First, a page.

Yoshi: In addition to these technical aspects, Jacobi and OGC collaborate on charcoal procurement and sales, and we hold monthly meetings to exchange ideas on various business strategies.

“Sustainability is one of the most important elements of any business.
Every good company and manager must find a way to balance sustainability and economics.”

Yoshihiko Watabe, CEO of OGC

At Jacobi we aim to become the most sustainable player in the industry. What would achieving this goal mean for OGC?

Remko: When OGC bought us, they had a strategic mission to become the largest activated carbon company in the world. We added being the most sustainable player.

My belief is that if we are the most sustainable company, we will show growth. We will ultimately be the leader and the most profitable, too. And I must say, it took me quite a while to gain OGC’s trust. But I feel Jacobi has earned their trust because we do what we promise, and we make a success out of it.

I think OGC really appreciates the way Jacobi is developing. We work very well together, and I appreciate our cooperation because I feel empowered.

Yoshi: All companies around the world will be required to consider sustainability more than ever before, and OGC is also working on this in every business unit. Smartphone lens resin and carbon fibre are made from coke and coke is also used in steel production. It will eventually be necessary to switch to carbon-neutral raw materials, and we are currently conducting research on alternatives.

Jacobi is the most advanced in our group. Its primary raw material is coconut shell, which is already carbon neutral. I think it is wonderful that Jacobi is working to reduce its carbon footprint even further. I’m paying attention to Jacobi’s sustainability effort. OGC is working on it by learning from Jacobi.

So, is the sustainable way the only way to go?

Remko: I don’t know if it’s the only way to go, but it's the right way for us. This is the way I run the business and OGC fully supports our mission. But of course, we have to be financially stable throughout our sustainability journey and turn sustainability into value creation, both for customers and for Jacobi.

When asked for examples of how OGC has adapted Jacobi’s work on sustainability, Remko mentions how OGC has learned from the way Jacobi conducted the life cycle assessment and global warming potential analysis.

Both Jacobi and OGC are value-driven companies with a common set of core values. Yoshi means that in the Asian countries where Jacobi has factories, compliance awareness is generally low and child labour and bribery persist. However, during due diligence for the M&A, OGC found that Jacobi had few compliance issues.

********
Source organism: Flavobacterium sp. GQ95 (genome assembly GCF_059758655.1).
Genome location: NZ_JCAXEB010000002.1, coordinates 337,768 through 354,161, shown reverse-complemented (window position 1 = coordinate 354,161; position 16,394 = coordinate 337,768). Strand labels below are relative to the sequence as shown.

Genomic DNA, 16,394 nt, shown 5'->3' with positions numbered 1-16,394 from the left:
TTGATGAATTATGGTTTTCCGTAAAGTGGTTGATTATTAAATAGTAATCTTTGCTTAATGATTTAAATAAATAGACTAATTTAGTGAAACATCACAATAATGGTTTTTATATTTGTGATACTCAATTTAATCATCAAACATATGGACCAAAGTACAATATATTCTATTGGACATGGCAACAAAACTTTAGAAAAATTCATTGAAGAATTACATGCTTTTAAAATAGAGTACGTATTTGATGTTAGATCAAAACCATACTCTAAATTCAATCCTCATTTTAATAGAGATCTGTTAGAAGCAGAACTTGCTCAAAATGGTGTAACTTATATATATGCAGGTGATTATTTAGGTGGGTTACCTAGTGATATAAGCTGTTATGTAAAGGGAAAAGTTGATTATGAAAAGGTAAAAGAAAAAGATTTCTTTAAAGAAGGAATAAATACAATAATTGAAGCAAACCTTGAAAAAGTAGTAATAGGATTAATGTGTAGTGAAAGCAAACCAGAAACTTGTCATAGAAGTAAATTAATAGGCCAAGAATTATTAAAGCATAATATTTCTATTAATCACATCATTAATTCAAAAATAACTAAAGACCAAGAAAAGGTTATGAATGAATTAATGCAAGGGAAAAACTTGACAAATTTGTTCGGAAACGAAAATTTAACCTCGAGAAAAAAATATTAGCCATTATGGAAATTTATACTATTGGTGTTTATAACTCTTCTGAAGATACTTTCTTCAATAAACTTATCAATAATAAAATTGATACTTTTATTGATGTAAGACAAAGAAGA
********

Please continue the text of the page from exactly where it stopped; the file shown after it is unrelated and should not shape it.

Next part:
Visit to Hiroshima by the Jacobi and OGC teams.

Yoshi: If there had been any compliance issues, OGC would not have acquired Jacobi. I remember that we were very pleased to learn from our discussions with the management team that the company was operated based on European values. 

Before Jacobi, CEO, Remko, worked in large companies in the chemical industry, where safety is essential for obvious reasons. He brought this with him to Jacobi and felt supported by OGC. Prioritising safety is a value that Remko felt both he and OGC shared from the beginning.

Remko: I always say that sustainability starts with safety. Before we developed the vision to be the most sustainable company in the industry, both OGC and I focused on safety.

Yoshi: I am very grateful to Remko for always focusing on safety improvement. As CEO of OGC, my motto is 'compliance first'. Compliance includes safety, environment, and quality. I always tell our employees that if there is a conflict between profit and compliance, compliance must come first.

Some business decisions may lead to more profit in the short term, and many people in Japan are focused on profit, but therefore, it is vital for me to emphasise that compliance comes first. In the long run, this is the best way to do business and the way I believe in. And I am really happy that OGC's and Jacobi's businesses are based on the same values.

Remko and Yoshi, please describe how the relationship has developed over the years.